"Sharoni, a professor of gender and women’s studies who was raised and previously taught in Israel, is co-founder of the group Faculty Against Rape and a supporter of the BDS movement. She’s long written and spoken about the Israeli-Palestinian conflict through the lens of gender, but it’s comments she made earlier this year that sparked what she calls a campaign of harassment. In an interview with an online magazine, The Establishment, about why feminists should care about the conflict, Sharoni compared victim blaming in rape cases to public attitudes about Palestinians.
“This is the assumption that Palestinians basically bring the violence on themselves. It’s similar to telling the survivor that it’s what she was wearing, that she gave mixed messages,” Sharoni is quoted as saying. “For example, ‘They didn’t agree to the partition, they’ve rejected attempts to make peace, they elected for Hamas …’ There’s no responsibility and no accountability for the perpetrator of violence, even though that perpetrator is breaking international law.”
Sharoni added, “In addition to blaming the victim, Palestinians are not believed, which is the same with survivors. ‘They’re exaggerating, it’s not that bad, because Israel is a democracy.’ It’s actually very similar to saying, ‘No, he’s actually a nice guy,’ about a man accused of rape.”
The interview was later posted to Alternet and caught the attention of bloggers. They included Jay Taub, who wrote a post called “Simona Sharoni Should Resign From the State University of New York at Plattsburgh.” Critics took to Twitter, as well, and Sharoni said some sent physical threats via email.
Sharoni and the association say she contacted several university leaders to inform them about the situation in April, and to ask them to affirm Plattsburgh’s commitment to academic freedom. She says she’s received no official response.
Last week, Sharoni received an email from Sean Brian Dermody, a vice president for administration, informing her that someone had made a series of open-records requests about her hiring, continued employment and conferences attended while at Plattsburgh. He said he was reviewing the request and in the meantime asked her to gather the records in question and be prepared to turn them over. A second email from Dermody said to gather all correspondence about her hire, Sharoni said.
“It appears to us that these [open-records] requests are part of the continuing campaign to harass and intimidate Sharoni because she has expressed certain political views,” the association wrote in its letter to Plattsburgh. “We therefore call upon university officials to exercise extreme caution and responsible judgment in reviewing and approving [such] requests for records pertaining to Sharoni, so as not to be complicit in furthering the campaign of harassment being waged against her.”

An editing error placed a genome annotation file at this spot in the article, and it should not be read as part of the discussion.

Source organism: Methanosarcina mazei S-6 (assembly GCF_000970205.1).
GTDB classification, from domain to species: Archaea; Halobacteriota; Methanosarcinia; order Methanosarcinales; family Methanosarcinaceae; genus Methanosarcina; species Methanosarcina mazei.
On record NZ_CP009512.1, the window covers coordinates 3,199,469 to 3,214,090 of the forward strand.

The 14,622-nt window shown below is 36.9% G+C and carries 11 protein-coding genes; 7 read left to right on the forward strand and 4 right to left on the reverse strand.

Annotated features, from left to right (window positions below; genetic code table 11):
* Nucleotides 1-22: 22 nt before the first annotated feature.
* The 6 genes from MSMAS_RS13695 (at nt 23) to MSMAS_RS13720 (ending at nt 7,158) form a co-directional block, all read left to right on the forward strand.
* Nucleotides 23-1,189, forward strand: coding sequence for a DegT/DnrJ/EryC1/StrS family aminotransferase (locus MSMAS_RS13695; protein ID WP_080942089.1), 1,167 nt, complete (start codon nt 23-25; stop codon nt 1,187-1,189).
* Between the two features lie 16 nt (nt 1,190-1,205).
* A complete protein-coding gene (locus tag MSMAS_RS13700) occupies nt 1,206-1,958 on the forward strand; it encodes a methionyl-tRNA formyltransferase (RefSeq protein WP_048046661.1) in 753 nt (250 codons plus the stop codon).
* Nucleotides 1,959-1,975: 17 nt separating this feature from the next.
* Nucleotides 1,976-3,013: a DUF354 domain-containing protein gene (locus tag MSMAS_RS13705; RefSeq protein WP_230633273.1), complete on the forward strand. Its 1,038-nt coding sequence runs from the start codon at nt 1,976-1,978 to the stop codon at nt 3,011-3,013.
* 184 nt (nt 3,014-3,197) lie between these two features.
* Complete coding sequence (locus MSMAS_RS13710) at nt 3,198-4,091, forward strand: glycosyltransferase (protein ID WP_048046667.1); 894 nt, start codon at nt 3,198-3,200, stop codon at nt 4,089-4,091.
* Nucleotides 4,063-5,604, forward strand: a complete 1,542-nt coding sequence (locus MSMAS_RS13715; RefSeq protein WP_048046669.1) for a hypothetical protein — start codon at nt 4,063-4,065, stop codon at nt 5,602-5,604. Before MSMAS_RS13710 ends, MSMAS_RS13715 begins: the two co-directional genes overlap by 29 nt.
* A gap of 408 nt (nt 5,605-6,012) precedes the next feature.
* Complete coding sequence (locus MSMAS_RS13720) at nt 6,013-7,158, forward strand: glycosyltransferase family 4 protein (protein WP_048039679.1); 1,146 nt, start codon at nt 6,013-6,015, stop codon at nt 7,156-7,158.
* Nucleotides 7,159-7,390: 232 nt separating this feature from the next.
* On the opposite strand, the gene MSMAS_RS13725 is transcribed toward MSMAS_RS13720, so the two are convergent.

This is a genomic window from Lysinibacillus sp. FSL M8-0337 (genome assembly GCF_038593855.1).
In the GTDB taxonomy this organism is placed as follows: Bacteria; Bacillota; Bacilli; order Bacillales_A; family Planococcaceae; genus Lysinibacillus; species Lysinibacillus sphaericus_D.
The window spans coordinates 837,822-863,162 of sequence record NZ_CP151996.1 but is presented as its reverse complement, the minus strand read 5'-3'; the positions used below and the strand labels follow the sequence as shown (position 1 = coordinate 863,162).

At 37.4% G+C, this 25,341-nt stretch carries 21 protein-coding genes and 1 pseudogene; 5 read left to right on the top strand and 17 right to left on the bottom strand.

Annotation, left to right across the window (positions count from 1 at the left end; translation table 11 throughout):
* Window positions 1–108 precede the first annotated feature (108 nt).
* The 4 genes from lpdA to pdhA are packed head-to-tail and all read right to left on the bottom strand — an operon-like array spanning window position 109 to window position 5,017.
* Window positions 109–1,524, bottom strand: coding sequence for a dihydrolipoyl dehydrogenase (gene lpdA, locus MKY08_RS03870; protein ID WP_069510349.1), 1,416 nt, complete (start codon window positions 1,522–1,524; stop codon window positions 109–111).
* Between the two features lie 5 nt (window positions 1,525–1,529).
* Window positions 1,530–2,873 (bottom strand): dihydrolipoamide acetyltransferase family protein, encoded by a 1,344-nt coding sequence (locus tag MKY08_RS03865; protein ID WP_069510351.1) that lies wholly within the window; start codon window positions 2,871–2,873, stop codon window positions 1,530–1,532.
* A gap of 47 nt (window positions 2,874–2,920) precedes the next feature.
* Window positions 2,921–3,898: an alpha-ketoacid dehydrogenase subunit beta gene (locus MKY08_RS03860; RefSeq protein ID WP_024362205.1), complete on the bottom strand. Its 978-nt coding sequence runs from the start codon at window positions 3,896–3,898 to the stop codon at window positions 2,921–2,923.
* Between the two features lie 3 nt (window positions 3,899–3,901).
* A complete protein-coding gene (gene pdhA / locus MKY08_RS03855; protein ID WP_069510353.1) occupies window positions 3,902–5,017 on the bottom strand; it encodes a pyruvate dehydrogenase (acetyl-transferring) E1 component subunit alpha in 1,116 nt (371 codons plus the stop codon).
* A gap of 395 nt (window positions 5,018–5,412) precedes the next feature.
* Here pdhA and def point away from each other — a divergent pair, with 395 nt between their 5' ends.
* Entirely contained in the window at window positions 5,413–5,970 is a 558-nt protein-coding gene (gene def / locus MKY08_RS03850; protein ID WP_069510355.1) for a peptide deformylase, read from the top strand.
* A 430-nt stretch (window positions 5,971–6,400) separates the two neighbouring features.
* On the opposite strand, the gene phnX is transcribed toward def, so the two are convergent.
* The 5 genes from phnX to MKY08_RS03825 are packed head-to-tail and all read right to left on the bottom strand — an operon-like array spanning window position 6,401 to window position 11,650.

The letter also calls on Plattsburgh to “publicly and vigorously affirm its commitment to the principles of free speech and academic freedom as well as its intention to defend Sharoni and other faculty members against harassment and threats by politically motivated individuals and groups based outside the university community.”
Sharoni said via email that while she was quoted accurately by The Establishment, blogs have distorted her comments to make a direct comparison between Israel and rape -- not just how people talk about the conflict. “I am on record about not using rape as a metaphor for violence,” she said. “The point of the interview and the talk that it was based on was to compare discourses about violence.”
The professor said she is so far the subject of five open-records requests from someone affiliated with group she believes to be pro-Israel (that could not immediately be confirmed). It's "clear that the main goal behind this request is to intimidate me and damage my scholarly reputation by painting me as a subversive ‘troublemaker’ on my campus and more broadly,” she said. “All the information requested should be protected. The fact that a senior scholar like myself -- a tenured full professor with international reputation -- is being subjected to such requests has a chilling effect on junior scholars.”
She added, “The first question I asked during my faculty orientation at Plattsburgh in 2007 was about academic freedom. I don't think it is too much to expect that an institution that I have contributed to, as a faculty member and department chair, would issue a statement denouncing the vile threats directed at me last spring, which included rape and death threats, and affirm their support for free speech and academic freedom.”
Ken Knelly, a spokesman for Plattsburgh, said the university “will continue to review records and make determinations of disclosure in accordance with New York State law,” which operates on the presumption of access."